Joins us for a cup of tea, won't you? Katharine Hepburn beckons us into her Connecticut home for a cozy chat and an intimate look at the legend, and the woman behind the legend. Based on the critically acclaimed New York production, the independent, intelligent, feisty Hepburn comes alive once again when Kate Mulgrew, of Star Trek: Voyager fame, slips deftly into the voice and being of the famous actress.
"MULGREW UNLEASHES HER INNER HEPBURN"
Kate Schechter would like to know why everyone she meets knows her name - and why Thor, the Norse god of thunder, keeps showing up on her doorstep. Dirk Gently, detective and refrigerator wrestler, can uncover the mystery, and only the absurdist wit of Douglas Adams can recount them with such relentless humor.
"Makes you miss him even more..."
A pioneer of LGBTQ studies dares to suggest that gayness is a way of being that gay men must learn from one another to become who they are. The genius of gay culture resides in some of its most despised stereotypes - aestheticism, snobbery, melodrama, glamour, caricatures of women, and obsession with mothers - and in the social meaning of style.
Local-foods chef Claire Halford envisions turning Green Acres Farm into an event destination. Weddings prove trickier than she imagined when the first one comes with a ruggedly handsome brother-of-the-bride, who has everything but a fixed address. Oh, and faith in God.
In 1848, the British East India Company, having lost its monopoly on the tea trade, engaged Robert Fortune, a Scottish gardener, botanist, and plant hunter, to make a clandestine trip into the interior of China - territory forbidden to foreigners - to steal the closely guarded secrets of tea horticulture and manufacturing. For All the Tea in China is the remarkable account of Fortune's journeys into China - a thrilling narrative that combines history, geography, botany, natural science, and old-fashioned adventure.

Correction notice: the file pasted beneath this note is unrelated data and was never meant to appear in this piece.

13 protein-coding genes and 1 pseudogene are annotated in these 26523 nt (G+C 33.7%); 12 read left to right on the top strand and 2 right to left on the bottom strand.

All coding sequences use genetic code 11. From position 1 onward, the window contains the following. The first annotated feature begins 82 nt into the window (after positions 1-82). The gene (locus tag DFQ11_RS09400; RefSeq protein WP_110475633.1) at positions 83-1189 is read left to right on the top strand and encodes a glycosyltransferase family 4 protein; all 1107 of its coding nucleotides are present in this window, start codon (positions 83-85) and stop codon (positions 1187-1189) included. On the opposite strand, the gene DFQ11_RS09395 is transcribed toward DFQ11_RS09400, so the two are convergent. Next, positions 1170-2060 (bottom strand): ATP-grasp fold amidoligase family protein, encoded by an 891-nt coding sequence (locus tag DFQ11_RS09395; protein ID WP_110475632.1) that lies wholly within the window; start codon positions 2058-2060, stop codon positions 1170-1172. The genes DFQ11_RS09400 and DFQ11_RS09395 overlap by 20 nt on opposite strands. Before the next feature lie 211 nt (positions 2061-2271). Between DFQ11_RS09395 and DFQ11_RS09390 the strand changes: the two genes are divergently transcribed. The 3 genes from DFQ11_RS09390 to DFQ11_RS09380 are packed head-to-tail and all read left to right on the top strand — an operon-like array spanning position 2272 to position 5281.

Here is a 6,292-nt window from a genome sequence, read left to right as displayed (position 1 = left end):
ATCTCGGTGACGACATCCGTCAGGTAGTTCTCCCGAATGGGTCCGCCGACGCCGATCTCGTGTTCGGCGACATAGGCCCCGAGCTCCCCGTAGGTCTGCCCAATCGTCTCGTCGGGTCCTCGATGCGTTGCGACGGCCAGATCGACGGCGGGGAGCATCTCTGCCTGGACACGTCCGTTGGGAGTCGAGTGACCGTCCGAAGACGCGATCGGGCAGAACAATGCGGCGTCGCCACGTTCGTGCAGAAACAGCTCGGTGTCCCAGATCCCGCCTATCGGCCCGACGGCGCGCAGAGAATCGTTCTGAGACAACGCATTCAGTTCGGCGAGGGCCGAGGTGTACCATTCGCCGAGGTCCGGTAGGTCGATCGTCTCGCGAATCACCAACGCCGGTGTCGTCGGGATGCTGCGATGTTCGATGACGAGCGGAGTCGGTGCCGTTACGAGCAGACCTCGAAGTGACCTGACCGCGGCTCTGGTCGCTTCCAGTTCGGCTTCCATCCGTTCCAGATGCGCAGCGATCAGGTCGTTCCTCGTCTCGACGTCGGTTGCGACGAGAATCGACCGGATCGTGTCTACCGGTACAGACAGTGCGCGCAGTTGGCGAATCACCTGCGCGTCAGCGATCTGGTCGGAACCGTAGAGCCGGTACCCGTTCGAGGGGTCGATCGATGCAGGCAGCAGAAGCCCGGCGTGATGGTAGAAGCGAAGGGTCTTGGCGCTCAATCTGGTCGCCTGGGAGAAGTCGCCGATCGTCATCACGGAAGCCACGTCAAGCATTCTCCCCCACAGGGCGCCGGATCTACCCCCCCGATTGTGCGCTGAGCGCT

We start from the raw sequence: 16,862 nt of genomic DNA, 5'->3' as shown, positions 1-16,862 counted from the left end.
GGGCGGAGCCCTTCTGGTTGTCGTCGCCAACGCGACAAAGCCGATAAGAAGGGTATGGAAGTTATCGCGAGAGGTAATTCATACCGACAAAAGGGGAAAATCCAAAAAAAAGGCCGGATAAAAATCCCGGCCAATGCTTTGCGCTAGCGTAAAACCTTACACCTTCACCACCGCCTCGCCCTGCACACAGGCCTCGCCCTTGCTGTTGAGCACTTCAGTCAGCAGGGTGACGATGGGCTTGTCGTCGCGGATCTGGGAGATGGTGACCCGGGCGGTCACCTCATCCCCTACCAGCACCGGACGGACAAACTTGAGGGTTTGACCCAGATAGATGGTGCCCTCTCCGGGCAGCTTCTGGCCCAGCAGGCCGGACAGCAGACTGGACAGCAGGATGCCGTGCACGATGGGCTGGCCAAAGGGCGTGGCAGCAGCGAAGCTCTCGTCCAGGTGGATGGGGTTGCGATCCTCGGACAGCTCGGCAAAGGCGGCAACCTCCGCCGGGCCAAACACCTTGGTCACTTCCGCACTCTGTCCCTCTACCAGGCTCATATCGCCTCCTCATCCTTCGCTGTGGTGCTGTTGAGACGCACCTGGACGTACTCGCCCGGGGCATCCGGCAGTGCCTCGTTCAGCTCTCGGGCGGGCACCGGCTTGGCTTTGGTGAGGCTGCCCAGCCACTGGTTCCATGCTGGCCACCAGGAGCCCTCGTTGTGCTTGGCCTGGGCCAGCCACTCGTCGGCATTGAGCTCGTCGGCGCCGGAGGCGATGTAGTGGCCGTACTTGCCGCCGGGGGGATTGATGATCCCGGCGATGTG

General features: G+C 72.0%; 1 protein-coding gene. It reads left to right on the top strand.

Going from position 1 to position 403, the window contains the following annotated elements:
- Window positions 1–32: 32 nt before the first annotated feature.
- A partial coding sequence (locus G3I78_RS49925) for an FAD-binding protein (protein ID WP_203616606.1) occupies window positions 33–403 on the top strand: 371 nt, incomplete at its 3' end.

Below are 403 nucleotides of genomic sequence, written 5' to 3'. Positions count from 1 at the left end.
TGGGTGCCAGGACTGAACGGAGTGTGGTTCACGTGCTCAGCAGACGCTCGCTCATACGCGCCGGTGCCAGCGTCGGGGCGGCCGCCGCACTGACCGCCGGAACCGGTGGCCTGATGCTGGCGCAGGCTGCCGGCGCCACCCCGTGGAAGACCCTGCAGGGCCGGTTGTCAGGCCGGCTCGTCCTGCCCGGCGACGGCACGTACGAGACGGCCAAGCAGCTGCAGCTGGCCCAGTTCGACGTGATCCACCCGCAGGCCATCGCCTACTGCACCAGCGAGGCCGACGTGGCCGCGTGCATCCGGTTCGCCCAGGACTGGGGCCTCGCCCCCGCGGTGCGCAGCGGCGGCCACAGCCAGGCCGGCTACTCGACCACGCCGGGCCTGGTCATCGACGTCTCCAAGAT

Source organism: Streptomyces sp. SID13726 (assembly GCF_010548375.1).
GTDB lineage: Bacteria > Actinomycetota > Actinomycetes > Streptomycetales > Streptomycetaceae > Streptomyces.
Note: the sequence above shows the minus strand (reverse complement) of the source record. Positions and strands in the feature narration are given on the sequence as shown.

"Like Fingernails on a Chalkboard"
In 1993 Greg Mortenson was the exhausted survivor of a failed attempt to ascend K2, an American climbing bum wandering emaciated and lost through Pakistan's Karakoram Himalaya. After he was taken in and nursed back to health by the people of an impoverished Pakistani village, Mortenson promised to return one day and build them a school. From that rash, earnest promise grew one of the most incredible humanitarian campaigns of our time: Greg Mortenson's one-man mission to counteract extremism by building schools, especially for girls, throughout the breeding ground of the Taliban.
"An education and inspiration"
Martha Macnamara knows that her daughter, Elizabeth, is in trouble; she just doesn't know what kind. Mysterious phone calls from San Francisco at odd hours of the night are the only contact she has had with Elizabeth for years. Now, Elizabeth has sent her a plane ticket and reserved a room for her at San Francisco's most luxurious hotel. Yet she has not tried to contact Martha since she arrived, leaving her lonely, confused, and a little bit worried. Into the story steps Mayland Long, a distinguished-looking and wealthy Chinese man who lives at the hotel and is drawn to Martha's good nature and ability to pinpoint the truth of a matter.
"Lovely Tale, but...."
The Seafront Tea Rooms is a peaceful hideaway, away from the bustle of the seaside, and in this quiet place a group of women find exactly what they've been searching for. Charismatic journalist Charlotte is on a mission to scope out Britain's best tea rooms. She knows she's found something special in the Seafront Tea Rooms, but is it a secret she should share?
Is it really possible to love one's enemies? That's the question that sparked a fascinating and, at times, terrifying journey into the heart of the Middle East during the summer of 2008. It was a trip that began in Egypt, passed beneath the steel-and-glass high-rises of Saudi Arabia, then wound through the bullet-pocked alleyways of Beirut and dusty streets of Damascus, before ending at the cradle of the world's three major religions: Jerusalem.
"Love Your Enemies?"